By Karis Rogerson
News Editor

Asbury’s Adult Professional Studies (APS) program plans to move completely online beginning in the spring 2014 semester.

According to Josh Fee, director of APS, the program is made up of three majors: elementary education, leadership in ministry and business.

The program has “created a way for Asbury to expand its mission to a population of students that has not necessarily been its focus over the last century,” Fee said. 230 non-traditional students are currently enrolled in the program. 

Fee described the program as “redemptive” for participants. “For many non-traditional students, their first time around … didn’t work out too well for a variety of reasons,” he said.

APS has worked to provide access to education for people who wish to continue learning and might not have other options. 

“It’s an incredibly meaningful process for these students,” Fee said. “For many of our students, they are the first in their family to finish a college degree.” 

Fee has noticed that APS graduates bring more people to their commencement celebrations than traditional undergraduates. “I think that it’s because it’s such a big accomplishment for them to do it while they’re working full-time … while they’re being moms and dads, while they’re managing other responsibilities,” he said.

The elementary education major has been completely online for the past two years, Fee said, with the other two majors moving online this spring. 

As the program moves completely online, Fee says he expects the new format to “make those [benefits] geographically independent. He manages recruitment along with program administration, and has often been called by prospective students who were unable to have an Asbury experience. “I think what the online delivery model does is offer opportunity to extend the Asbury University experience beyond the Wilmore campus,” he said.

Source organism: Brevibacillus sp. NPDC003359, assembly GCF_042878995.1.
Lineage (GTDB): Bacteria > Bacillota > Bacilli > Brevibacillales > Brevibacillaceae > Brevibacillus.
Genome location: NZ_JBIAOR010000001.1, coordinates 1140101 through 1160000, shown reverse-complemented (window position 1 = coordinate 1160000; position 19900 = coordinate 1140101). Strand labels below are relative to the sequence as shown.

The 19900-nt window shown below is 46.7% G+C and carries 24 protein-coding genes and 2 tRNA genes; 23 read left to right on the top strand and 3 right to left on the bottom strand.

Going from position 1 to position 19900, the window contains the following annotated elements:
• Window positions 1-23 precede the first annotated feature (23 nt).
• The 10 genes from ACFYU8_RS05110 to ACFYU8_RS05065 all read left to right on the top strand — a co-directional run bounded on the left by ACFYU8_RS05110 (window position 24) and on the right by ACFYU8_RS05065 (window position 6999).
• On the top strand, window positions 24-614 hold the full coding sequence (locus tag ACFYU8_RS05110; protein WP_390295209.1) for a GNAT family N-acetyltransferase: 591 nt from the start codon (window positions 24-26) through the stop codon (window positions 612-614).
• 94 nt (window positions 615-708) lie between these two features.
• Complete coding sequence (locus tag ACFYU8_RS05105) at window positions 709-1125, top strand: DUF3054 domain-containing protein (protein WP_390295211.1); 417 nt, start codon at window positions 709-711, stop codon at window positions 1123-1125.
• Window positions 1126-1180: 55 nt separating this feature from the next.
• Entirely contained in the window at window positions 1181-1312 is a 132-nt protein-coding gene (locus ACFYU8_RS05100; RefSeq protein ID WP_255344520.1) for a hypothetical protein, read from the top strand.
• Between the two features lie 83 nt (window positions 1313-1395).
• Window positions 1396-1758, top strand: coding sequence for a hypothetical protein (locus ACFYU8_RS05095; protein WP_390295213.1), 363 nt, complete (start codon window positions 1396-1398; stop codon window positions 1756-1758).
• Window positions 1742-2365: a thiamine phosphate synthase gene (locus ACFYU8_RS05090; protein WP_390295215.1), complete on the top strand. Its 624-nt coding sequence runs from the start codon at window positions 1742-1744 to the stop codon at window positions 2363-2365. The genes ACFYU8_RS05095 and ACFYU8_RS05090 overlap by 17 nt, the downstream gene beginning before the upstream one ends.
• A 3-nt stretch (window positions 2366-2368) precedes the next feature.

When the program was still based on face-to-face instruction, students were able to experience community with other students at Asbury’s satellite campus in Florida through the distance-learning model. Dr. Gerald Miller, an Asbury professor of 41 years who has taught with the APS program for several years, said, of the effect the format had on the classroom, “I easily began knowing their names … and so we could interact with one another.” He added that the community was so deep, members of both classes prayed for each other and acted like any other class.

Fee does not expect the sense of community to change much as the program moves online.

“The main thing that we wanted to ensure with our students is that they always feel connected to our institution,” he said. He has received positive feedback from students whose experience studying online with Asbury has been far better than at other schools. 

Fee added, “The delivery model is what our students have been asking for,” telling of students for whom job requirements or family obligations would make an online program ideal.

“These are Asbury University students; they’re not online students,” he clarified. APS uses various technologies to create the community students come to expect from Asbury. He predicts the use of live, face-to-face discussions as well as a future use of social networking will foster community.

“We can create a distinct experience of community in the online format,” Fee said.